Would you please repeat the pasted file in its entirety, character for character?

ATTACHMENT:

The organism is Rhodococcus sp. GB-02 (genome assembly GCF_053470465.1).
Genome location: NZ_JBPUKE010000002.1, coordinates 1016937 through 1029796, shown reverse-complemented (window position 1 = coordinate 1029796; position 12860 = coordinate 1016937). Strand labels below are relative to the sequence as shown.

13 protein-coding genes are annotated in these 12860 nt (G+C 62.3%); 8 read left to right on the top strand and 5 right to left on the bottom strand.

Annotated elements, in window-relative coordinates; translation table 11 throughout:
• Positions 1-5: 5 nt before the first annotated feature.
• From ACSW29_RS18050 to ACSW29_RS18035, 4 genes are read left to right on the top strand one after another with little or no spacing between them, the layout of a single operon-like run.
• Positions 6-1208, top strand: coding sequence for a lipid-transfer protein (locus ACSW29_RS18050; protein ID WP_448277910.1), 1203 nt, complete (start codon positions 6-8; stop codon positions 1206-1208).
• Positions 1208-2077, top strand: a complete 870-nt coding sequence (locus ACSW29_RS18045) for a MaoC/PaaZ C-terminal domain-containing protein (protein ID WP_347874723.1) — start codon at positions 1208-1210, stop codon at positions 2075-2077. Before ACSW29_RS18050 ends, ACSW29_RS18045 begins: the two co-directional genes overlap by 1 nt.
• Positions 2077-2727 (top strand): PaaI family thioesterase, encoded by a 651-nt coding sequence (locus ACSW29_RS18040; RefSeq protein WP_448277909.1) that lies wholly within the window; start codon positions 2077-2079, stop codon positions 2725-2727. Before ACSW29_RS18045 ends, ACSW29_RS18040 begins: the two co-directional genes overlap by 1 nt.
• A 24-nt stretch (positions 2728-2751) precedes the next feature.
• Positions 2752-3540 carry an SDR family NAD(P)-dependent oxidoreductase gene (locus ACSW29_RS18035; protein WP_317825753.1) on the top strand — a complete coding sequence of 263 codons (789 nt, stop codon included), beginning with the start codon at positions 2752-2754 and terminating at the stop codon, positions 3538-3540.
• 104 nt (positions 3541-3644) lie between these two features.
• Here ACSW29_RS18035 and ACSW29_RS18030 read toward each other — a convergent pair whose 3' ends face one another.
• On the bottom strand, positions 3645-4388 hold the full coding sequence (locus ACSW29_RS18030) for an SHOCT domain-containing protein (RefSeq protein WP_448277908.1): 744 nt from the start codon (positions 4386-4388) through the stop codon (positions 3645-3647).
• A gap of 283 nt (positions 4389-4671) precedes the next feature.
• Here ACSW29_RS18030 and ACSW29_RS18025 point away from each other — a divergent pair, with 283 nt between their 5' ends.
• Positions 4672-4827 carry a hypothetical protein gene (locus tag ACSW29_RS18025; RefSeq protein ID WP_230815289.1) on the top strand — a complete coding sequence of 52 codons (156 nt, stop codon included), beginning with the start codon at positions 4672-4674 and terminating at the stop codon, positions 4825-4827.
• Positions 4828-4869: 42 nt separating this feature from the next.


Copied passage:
The organism is Rhodococcus sp. GB-02 (genome assembly GCF_053470465.1).
Genome location: NZ_JBPUKE010000002.1, coordinates 1016937 through 1029796, shown reverse-complemented (window position 1 = coordinate 1029796; position 12860 = coordinate 1016937). Strand labels below are relative to the sequence as shown.

13 protein-coding genes are annotated in these 12860 nt (G+C 62.3%); 8 read left to right on the top strand and 5 right to left on the bottom strand.

Annotated elements, in window-relative coordinates; translation table 11 throughout:
• Positions 1-5: 5 nt before the first annotated feature.
• From ACSW29_RS18050 to ACSW29_RS18035, 4 genes are read left to right on the top strand one after another with little or no spacing between them, the layout of a single operon-like run.
• Positions 6-1208, top strand: coding sequence for a lipid-transfer protein (locus ACSW29_RS18050; protein ID WP_448277910.1), 1203 nt, complete (start codon positions 6-8; stop codon positions 1206-1208).
• Positions 1208-2077, top strand: a complete 870-nt coding sequence (locus ACSW29_RS18045) for a MaoC/PaaZ C-terminal domain-containing protein (protein ID WP_347874723.1) — start codon at positions 1208-1210, stop codon at positions 2075-2077. Before ACSW29_RS18050 ends, ACSW29_RS18045 begins: the two co-directional genes overlap by 1 nt.
• Positions 2077-2727 (top strand): PaaI family thioesterase, encoded by a 651-nt coding sequence (locus ACSW29_RS18040; RefSeq protein WP_448277909.1) that lies wholly within the window; start codon positions 2077-2079, stop codon positions 2725-2727. Before ACSW29_RS18045 ends, ACSW29_RS18040 begins: the two co-directional genes overlap by 1 nt.
• A 24-nt stretch (positions 2728-2751) precedes the next feature.
• Positions 2752-3540 carry an SDR family NAD(P)-dependent oxidoreductase gene (locus ACSW29_RS18035; protein WP_317825753.1) on the top strand — a complete coding sequence of 263 codons (789 nt, stop codon included), beginning with the start codon at positions 2752-2754 and terminating at the stop codon, positions 3538-3540.
• 104 nt (positions 3541-3644) lie between these two features.
• Here ACSW29_RS18035 and ACSW29_RS18030 read toward each other — a convergent pair whose 3' ends face one another.
• On the bottom strand, positions 3645-4388 hold the full coding sequence (locus ACSW29_RS18030) for an SHOCT domain-containing protein (RefSeq protein WP_448277908.1): 744 nt from the start codon (positions 4386-4388) through the stop codon (positions 3645-3647).
• A gap of 283 nt (positions 4389-4671) precedes the next feature.
• Here ACSW29_RS18030 and ACSW29_RS18025 point away from each other — a divergent pair, with 283 nt between their 5' ends.
• Positions 4672-4827 carry a hypothetical protein gene (locus tag ACSW29_RS18025; RefSeq protein ID WP_230815289.1) on the top strand — a complete coding sequence of 52 codons (156 nt, stop codon included), beginning with the start codon at positions 4672-4674 and terminating at the stop codon, positions 4825-4827.
• Positions 4828-4869: 42 nt separating this feature from the next.